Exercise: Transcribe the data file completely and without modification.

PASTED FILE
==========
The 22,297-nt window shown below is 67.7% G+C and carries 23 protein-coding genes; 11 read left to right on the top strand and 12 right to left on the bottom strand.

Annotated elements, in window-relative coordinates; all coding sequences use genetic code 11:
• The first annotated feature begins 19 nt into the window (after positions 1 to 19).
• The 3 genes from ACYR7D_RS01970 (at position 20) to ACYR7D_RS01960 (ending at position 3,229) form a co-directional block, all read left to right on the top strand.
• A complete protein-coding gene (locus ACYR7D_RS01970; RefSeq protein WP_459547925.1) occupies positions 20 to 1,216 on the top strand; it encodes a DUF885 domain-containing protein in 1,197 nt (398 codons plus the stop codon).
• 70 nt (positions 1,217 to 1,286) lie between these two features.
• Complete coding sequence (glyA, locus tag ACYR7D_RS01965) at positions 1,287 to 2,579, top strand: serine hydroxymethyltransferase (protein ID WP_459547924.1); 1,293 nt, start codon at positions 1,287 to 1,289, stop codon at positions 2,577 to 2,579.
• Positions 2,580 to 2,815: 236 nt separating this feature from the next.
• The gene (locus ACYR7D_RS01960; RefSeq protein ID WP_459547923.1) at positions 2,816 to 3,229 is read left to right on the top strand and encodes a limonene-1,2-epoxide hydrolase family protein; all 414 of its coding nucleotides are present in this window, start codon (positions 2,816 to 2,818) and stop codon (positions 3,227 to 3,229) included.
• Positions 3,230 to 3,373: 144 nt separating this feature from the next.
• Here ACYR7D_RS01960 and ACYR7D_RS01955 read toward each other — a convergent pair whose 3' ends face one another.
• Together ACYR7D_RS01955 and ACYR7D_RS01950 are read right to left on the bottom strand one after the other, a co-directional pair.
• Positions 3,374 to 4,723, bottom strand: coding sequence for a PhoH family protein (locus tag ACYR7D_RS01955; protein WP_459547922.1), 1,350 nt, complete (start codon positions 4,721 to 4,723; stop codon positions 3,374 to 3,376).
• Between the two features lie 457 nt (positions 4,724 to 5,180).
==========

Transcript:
The 22,297-nt window shown below is 67.7% G+C and carries 23 protein-coding genes; 11 read left to right on the top strand and 12 right to left on the bottom strand.

Annotated elements, in window-relative coordinates; all coding sequences use genetic code 11:
• The first annotated feature begins 19 nt into the window (after positions 1 to 19).
• The 3 genes from ACYR7D_RS01970 (at position 20) to ACYR7D_RS01960 (ending at position 3,229) form a co-directional block, all read left to right on the top strand.
• A complete protein-coding gene (locus ACYR7D_RS01970; RefSeq protein WP_459547925.1) occupies positions 20 to 1,216 on the top strand; it encodes a DUF885 domain-containing protein in 1,197 nt (398 codons plus the stop codon).
• 70 nt (positions 1,217 to 1,286) lie between these two features.
• Complete coding sequence (glyA, locus tag ACYR7D_RS01965) at positions 1,287 to 2,579, top strand: serine hydroxymethyltransferase (protein ID WP_459547924.1); 1,293 nt, start codon at positions 1,287 to 1,289, stop codon at positions 2,577 to 2,579.
• Positions 2,580 to 2,815: 236 nt separating this feature from the next.
• The gene (locus ACYR7D_RS01960; RefSeq protein ID WP_459547923.1) at positions 2,816 to 3,229 is read left to right on the top strand and encodes a limonene-1,2-epoxide hydrolase family protein; all 414 of its coding nucleotides are present in this window, start codon (positions 2,816 to 2,818) and stop codon (positions 3,227 to 3,229) included.
• Positions 3,230 to 3,373: 144 nt separating this feature from the next.
• Here ACYR7D_RS01960 and ACYR7D_RS01955 read toward each other — a convergent pair whose 3' ends face one another.
• Together ACYR7D_RS01955 and ACYR7D_RS01950 are read right to left on the bottom strand one after the other, a co-directional pair.
• Positions 3,374 to 4,723, bottom strand: coding sequence for a PhoH family protein (locus tag ACYR7D_RS01955; protein WP_459547922.1), 1,350 nt, complete (start codon positions 4,721 to 4,723; stop codon positions 3,374 to 3,376).
• Between the two features lie 457 nt (positions 4,724 to 5,180).